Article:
"Despite media representations about the prevalence of knife crime, use in criminal activity was only cited as the main reason for possessing a knife by four to five per cent of respondents," she said.
Police have stepped up their hunt for axe-wielding bandits who are targeting McDonald's stores in Melbourne's south-east. Last night, three masked men brandishing a tomahawk, knife and tyre iron held up the McDonald's restaurant on the South Gippsland Highway at Cranbourne, around 11.15pm (AEST).
They threatened staff and stole cash before fleeing on foot.
It is believed the same group is behind robberies at 24 hour McDonald's stores in Keysborough and Lynbrook on Sunday and Monday nights.
Detective Paul Warren says police are keen to catch the men as quickly as possible.
"We'd appeal to the public if there's any witnesses that have sen a car taking off from the area around the Cranbourne McDonald's or anything suspicious, to contact Crimestoppers," he said. "We're throwing as many resources as we can at this issue."
Yesterday, detectives said they have not ruled out the possibility the men are former McDonald's employees. Safety concerns McDonalds stores across Melbourne have been placed on alert, and staff caught up in the robberies have been offered counselling. Detectives said yesterday the mostly teenage staff who have been targeted have been left traumatised.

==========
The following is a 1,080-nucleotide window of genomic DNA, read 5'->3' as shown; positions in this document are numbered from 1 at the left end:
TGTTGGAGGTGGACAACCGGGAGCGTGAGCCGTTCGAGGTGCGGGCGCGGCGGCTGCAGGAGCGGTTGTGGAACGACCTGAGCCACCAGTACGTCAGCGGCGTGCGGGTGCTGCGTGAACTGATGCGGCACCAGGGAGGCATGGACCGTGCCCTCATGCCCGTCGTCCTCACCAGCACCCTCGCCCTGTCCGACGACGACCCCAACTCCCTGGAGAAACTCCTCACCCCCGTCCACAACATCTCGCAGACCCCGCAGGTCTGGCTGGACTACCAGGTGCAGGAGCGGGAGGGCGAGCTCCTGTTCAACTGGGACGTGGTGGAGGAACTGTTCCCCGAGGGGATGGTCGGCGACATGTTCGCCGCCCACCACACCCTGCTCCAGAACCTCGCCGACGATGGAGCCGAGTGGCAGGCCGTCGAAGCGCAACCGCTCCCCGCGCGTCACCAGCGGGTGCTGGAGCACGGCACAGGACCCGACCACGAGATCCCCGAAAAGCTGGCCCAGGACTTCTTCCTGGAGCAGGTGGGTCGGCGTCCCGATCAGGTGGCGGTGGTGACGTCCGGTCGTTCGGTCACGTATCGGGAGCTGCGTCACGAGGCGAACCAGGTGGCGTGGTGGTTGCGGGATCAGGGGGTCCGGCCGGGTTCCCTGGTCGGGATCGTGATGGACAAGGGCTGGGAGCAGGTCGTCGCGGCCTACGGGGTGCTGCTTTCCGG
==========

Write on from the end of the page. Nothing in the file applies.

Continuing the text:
Georgie Ferrari from the Youth Affairs Council of Victoria has urged all fast food companies to boost staff training and security at their stores.
"These fast food outlets must understand that they are employing very inexperienced young people who don't know what to do in a crisis situation," he said. "I imagine [they have] very little training for things like this and they are really exposing them at three in the morning to quite a great deal of risk."
McDonald's Australia spokesman Ron Christiansen says staff are given training to deal with armed robberies.